How one company helps make coffee cups more recyclable

Smart Planet Technologies, which makes a coating that reduces contamination during the fibre milling process, claims that their product has been used in numerous countries. However, the United States’ expansion has been constrained by a number of issues.

Smart Planet, based in Newport Beach, California, was founded a decade ago with the goal of developing recyclable packaging materials. The business quickly shifted its attention to barrier coatings, often known as poly coatings.

Manufacturers of single-use coffee cups and other fiber-based foodservice goods in Australia, Europe, and worldwide are increasingly using the product. According to Smart Planet officials, this feature enables a cleaner recycling process, especially at the mill level.

“Despite that, the United States has proven to be pretty tough for us to advance in,” said Chris Tilton, Smart Planet’s chief technology officer. “A lot of it is due to a lack of communication between the recycling and packaging industries. Some of it is simply aversion to change.”

He and business CEO Will Lorenzi discussed the coating, its recyclability characteristics, and its recycling possibilities.

‘An industry-wide issue’
“Because there has been such a historical contamination problem,” Tilton said, the business first restricted its emphasis to poly coating. “The recycling sector struggles to sort out and deal with these sorts of papers,” he continued. It truly creates an industry-wide issue.”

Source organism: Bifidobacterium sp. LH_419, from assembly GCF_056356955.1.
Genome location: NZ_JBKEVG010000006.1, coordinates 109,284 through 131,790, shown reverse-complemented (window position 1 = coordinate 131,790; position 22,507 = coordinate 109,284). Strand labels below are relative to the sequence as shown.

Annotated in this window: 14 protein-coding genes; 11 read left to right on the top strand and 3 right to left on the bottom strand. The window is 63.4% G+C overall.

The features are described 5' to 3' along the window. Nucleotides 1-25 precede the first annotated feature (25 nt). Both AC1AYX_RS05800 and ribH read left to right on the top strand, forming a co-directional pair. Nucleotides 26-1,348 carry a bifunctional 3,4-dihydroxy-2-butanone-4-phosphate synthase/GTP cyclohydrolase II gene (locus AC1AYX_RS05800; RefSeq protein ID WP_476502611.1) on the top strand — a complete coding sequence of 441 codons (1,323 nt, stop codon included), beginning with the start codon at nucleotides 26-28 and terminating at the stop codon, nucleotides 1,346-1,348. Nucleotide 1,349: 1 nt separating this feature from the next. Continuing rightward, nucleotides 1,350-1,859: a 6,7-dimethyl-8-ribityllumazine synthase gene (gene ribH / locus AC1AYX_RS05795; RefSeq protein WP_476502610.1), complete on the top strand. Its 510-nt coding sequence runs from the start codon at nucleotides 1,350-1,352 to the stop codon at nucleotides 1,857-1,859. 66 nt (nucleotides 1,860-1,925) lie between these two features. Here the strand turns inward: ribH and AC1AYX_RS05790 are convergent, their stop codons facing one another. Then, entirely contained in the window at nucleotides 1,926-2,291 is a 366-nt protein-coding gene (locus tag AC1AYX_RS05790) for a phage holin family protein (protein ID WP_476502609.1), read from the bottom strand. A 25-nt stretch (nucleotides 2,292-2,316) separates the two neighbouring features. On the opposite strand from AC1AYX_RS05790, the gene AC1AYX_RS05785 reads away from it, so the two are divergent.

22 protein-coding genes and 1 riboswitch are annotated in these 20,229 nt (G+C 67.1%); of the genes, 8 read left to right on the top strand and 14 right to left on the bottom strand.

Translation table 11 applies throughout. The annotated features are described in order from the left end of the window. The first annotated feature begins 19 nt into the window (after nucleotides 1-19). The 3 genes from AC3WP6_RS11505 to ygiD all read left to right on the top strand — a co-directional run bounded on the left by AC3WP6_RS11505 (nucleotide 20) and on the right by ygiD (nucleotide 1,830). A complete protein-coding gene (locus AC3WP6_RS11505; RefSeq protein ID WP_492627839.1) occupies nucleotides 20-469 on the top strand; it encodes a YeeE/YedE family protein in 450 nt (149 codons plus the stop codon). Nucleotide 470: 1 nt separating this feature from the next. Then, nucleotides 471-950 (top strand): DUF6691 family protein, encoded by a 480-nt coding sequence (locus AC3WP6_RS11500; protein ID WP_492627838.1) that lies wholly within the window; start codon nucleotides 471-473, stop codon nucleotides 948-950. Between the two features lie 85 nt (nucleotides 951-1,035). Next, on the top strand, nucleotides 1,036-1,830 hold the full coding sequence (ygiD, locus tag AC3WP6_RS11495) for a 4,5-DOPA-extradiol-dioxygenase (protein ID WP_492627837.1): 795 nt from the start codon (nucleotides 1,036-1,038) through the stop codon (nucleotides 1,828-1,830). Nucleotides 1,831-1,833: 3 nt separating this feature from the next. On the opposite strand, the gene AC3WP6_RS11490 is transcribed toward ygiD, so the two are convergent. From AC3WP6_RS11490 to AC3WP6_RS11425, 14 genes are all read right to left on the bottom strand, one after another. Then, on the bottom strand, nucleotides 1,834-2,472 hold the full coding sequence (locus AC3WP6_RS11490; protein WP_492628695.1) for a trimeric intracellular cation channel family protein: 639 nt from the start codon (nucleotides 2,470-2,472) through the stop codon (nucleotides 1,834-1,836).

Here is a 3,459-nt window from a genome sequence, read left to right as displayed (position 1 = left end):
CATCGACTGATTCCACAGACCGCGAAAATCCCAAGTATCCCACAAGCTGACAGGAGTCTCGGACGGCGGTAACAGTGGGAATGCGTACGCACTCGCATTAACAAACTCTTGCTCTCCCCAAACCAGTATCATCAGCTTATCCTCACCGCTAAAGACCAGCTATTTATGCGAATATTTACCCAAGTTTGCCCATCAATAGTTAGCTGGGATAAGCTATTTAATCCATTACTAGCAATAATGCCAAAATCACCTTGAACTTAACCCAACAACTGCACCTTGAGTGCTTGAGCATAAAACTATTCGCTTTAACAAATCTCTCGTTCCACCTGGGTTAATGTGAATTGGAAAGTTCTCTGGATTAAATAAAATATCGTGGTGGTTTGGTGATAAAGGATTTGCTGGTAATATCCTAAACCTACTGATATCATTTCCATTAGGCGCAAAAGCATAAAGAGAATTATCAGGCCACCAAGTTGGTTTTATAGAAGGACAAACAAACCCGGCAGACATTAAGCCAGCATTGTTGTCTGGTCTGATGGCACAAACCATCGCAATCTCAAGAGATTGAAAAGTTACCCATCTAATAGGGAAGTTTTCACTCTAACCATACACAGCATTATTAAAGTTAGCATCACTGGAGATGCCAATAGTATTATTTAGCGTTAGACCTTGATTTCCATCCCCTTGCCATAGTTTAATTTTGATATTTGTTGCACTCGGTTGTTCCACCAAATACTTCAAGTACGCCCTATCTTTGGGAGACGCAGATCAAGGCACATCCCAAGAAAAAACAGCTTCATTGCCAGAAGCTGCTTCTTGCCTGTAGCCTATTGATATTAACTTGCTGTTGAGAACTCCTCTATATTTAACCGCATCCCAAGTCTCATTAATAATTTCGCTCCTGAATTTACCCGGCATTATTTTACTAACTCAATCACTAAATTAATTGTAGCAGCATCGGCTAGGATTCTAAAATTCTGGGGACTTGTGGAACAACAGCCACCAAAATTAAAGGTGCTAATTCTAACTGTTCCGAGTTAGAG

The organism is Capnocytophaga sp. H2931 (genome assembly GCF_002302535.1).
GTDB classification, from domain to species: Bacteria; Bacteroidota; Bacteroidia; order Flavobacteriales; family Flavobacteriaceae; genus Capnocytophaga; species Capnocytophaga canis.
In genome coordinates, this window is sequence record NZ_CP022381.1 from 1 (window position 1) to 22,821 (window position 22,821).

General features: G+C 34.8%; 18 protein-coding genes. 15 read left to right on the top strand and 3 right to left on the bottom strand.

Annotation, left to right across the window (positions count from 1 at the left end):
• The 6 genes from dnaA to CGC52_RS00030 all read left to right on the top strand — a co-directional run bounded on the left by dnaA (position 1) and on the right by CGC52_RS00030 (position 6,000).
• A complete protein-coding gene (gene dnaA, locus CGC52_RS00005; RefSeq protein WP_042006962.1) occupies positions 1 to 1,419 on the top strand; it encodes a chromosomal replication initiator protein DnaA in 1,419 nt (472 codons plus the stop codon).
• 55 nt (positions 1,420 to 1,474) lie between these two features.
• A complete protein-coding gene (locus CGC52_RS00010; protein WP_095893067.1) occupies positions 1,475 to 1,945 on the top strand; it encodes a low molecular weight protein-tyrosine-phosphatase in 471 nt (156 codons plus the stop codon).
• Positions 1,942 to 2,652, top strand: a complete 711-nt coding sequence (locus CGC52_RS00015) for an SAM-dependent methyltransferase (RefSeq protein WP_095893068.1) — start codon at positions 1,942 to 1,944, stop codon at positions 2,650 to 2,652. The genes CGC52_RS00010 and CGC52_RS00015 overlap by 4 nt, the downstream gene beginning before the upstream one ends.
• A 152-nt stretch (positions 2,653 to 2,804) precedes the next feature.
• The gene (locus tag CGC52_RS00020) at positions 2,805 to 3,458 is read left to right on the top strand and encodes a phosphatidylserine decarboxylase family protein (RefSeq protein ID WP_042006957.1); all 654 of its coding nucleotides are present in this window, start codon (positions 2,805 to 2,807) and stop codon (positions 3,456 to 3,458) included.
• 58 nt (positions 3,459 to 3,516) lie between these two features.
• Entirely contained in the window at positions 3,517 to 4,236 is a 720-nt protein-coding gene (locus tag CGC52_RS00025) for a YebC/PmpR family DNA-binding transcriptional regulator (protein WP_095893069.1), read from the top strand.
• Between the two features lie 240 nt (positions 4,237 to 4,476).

Poly coatings are used as a protective barrier in foodservice goods. The coating adds insulation and structural strength to coffee cups.

Some paper mills accept fibre materials having a poly coating. According to the American Forest & Paper Association (AF&PA), poly coated products are accepted by 30 mills in the United States and Canada. Because the underlying fibre is generally of excellent quality, there has been a push for broader adoption in recent years. WestRock, for example, manufactures a cup stock manufactured from high fibre grade solid bleached board (SBS).

Traditional coating treatments on materials, on the other hand, might contaminate the recycling process.

“The coating does split during pulping, but the coatings are extremely light, lighter than water, so when they separate in the pulper, there are huge flakes of plastic that separate, but they go ahead and the contamination happens in the screens,” Tilton said. “The plastic particles contaminate, block, and clog the screens, causing confusion and disarray in the screening process.”

Smart Planet looked at how it might maintain the benefits of poly coatings that package manufacturers want while avoiding plastic contamination in the fibre recycling process. EarthCoating is a mineralized polythene or other polyolefin barrier created by the firm, according to Tilton. This has an effect on how it behaves throughout the pulping process.

“We’ve significantly mineralized it, up to 51 percent,” Tilton said, “so when the coated papers go in, they perform everything a typical 100 percent plastic coating does in terms of usefulness and function, but in the pulper, they detach off the fibres instantly, or almost immediately.” “And, since minerals are so heavy and dense, the coating breaks down into very tiny particles, which wash out of the pulper harmlessly.”

He compared the idea to the additives used in other paper goods. Fillers composed of calcium, talc, carbon, or other minerals, for example, are used in some papers to make them smoother or more opaque.

“That is not a contaminant to recycling,” Tilton said, “because the minerals just break off of the fibres and wash out.” “What we’ve done is taken that process, in which those fillers process in a safe manner, and incorporated those qualities into the coating.”

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